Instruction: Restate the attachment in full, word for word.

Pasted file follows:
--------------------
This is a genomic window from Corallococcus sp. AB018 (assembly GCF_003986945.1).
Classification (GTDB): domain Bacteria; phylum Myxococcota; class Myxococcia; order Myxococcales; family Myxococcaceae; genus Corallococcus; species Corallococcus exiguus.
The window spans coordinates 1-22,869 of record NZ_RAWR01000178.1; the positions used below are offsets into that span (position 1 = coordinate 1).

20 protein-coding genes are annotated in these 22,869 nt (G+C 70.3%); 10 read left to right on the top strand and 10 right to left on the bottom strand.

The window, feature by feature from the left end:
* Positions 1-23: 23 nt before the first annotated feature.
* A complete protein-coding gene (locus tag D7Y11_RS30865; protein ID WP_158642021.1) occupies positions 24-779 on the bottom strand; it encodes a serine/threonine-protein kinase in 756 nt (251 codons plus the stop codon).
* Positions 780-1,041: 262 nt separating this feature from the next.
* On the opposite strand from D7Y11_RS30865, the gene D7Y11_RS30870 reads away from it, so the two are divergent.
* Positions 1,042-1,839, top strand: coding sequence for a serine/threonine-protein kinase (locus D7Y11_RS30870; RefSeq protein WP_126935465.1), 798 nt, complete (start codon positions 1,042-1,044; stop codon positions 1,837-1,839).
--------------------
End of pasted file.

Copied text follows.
This is a genomic window from Corallococcus sp. AB018 (assembly GCF_003986945.1).
Classification (GTDB): domain Bacteria; phylum Myxococcota; class Myxococcia; order Myxococcales; family Myxococcaceae; genus Corallococcus; species Corallococcus exiguus.
The window spans coordinates 1-22,869 of record NZ_RAWR01000178.1; the positions used below are offsets into that span (position 1 = coordinate 1).

20 protein-coding genes are annotated in these 22,869 nt (G+C 70.3%); 10 read left to right on the top strand and 10 right to left on the bottom strand.

The window, feature by feature from the left end:
* Positions 1-23: 23 nt before the first annotated feature.
* A complete protein-coding gene (locus tag D7Y11_RS30865; protein ID WP_158642021.1) occupies positions 24-779 on the bottom strand; it encodes a serine/threonine-protein kinase in 756 nt (251 codons plus the stop codon).
* Positions 780-1,041: 262 nt separating this feature from the next.
* On the opposite strand from D7Y11_RS30865, the gene D7Y11_RS30870 reads away from it, so the two are divergent.
* Positions 1,042-1,839, top strand: coding sequence for a serine/threonine-protein kinase (locus D7Y11_RS30870; RefSeq protein WP_126935465.1), 798 nt, complete (start codon positions 1,042-1,044; stop codon positions 1,837-1,839).